Tuesday, February 23, 2016
Hamilton the Musical
When a friend of mine told me that she could not get tickets to Hamilton this summer --- or in fact for the rest of 2016, I was flabbergasted. Last summer, after it opened on Broadway in July, I bought 2 tickets in August for a Saturday (!) matinee show in September. How could the wait become a whole ye... Damn you online scalpers!
I have tried to explain to a few people just what is so successful about Hamilton that has caused such a breathless sensation. It's hard. I don't think Lin Manuel Miranda, the writer of the musical who adapted it from a biography written by Ron Chernow, can fully explain it. Everything clicks in various surprising and mind-tickling ways. So many things could have gone wrong in this rather daring re-telling of American Revolution from the point of view of Alexander Hamilton. It could have been too cynical or too earnest, too reverential or too disrespectful, too serious or too silly, too boring or too absurd ... Somehow by some miracle of not only Miranda's skills but also his personality, it has circumvented every gaping pitfall and kept the tone to an improbably perfection that pleases everyone. Unless you are a raging white supremacist who carry the Klan membership card in your pocket, everyone from a rabid liberal to a recalcitrant conservatives is thrilled and charmed by this portrait of a young United States. It's so universally flattering, except to maybe a British royalist, that you don't even feel the flattery.
Of all the things that have been vehemently praised by pretty much every talking head associated or unassociated with musical theater, one extraordinary thing is the fact that it has a cast of almost entirely minorities. The key actors are primarily black, some Hispanic (including Miranda himself who is Puerto Rican), and one Asian (Phillipa Soo). Of course it was a conscious decision to give many underrated and underappreciated actors a place to shine. Miranda has said in several interviews that he wanted to represent the faces of America then --- European immigrants fighting for independence --- with the faces of America now, as recent immigrants have predominantly darker skin. But, I can't help the feeling that the casting was initially dictated by his writing voice.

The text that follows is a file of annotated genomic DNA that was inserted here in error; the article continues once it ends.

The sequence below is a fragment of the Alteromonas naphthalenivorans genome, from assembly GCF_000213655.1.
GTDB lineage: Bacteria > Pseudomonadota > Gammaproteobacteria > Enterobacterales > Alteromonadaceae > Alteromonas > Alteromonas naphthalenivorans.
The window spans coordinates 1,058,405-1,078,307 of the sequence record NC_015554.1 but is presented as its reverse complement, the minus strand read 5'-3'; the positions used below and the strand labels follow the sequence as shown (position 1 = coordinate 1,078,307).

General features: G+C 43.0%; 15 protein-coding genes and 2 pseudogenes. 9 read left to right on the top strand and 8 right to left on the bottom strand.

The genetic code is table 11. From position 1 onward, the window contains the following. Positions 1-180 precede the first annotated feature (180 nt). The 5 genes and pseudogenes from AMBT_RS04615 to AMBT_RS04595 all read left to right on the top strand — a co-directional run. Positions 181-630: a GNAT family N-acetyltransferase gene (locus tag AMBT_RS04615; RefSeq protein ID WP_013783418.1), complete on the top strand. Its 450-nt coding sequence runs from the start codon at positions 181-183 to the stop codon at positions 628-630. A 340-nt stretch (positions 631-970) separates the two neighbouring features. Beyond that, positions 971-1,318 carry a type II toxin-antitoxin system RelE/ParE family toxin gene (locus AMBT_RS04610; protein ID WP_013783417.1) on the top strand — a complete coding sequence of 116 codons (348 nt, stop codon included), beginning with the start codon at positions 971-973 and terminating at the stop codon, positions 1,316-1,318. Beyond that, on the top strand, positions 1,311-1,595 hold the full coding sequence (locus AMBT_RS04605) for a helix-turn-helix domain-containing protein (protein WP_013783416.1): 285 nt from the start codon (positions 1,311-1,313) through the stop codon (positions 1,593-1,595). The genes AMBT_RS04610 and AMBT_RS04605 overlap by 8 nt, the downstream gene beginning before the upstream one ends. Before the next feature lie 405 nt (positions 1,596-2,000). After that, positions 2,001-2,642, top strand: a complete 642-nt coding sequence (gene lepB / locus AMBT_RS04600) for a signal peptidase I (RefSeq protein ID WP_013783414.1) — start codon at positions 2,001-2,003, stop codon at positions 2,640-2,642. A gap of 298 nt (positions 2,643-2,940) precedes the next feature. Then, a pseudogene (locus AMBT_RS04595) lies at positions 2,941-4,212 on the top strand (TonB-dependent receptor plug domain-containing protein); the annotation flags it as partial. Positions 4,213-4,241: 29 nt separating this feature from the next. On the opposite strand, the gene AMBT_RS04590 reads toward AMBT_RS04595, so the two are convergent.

LM Miranda can juggle multiple music styles, but his specialty has always been rap, as shown in his previous musical In the Heights. He admitted in one interview that he started thinking about writing the show as he gobbled down Chernow's book for the first time. The voice in his head was the voice most familiar to him: rap. In 2009, he wrote one rap number summarizing Hamilton's life and performed it at a White House event. It was well received. From the beginning, the basic voice of this musical had to be rap.
The next logical conclusion must have been that he would have to cast several black actors to perform his rap lyrics. I don't know if the image of a cast of white Broadway actors rapping as Hamilton, Jefferson, Madison, and Aaron Burr crossed his mind. It did mine and gave me a shudder. It would have been so wrong in so many ways, not least the suggestion of cultural appropriation and reminder of repeated insults to minorities from the birth of this nation. No, his lines would have to be sung/spoken by black actors (and himself) who know what they are doing. As such, a minority-dominated cast is not only preferred but practically inevitable. Indeed, he had to convince a professional rapper friend, Daveed Diggs, to suspend his tour to join the cast. Diggs turned out to be an absolute highlight of the show.
Would this pose an issue as Hamilton goes on a National tour to Chicago and Los Angeles? Can they find a predominantly black and Hispanic cast who can handle the demanding lyrics and rhythm? We'll have to wait and see.
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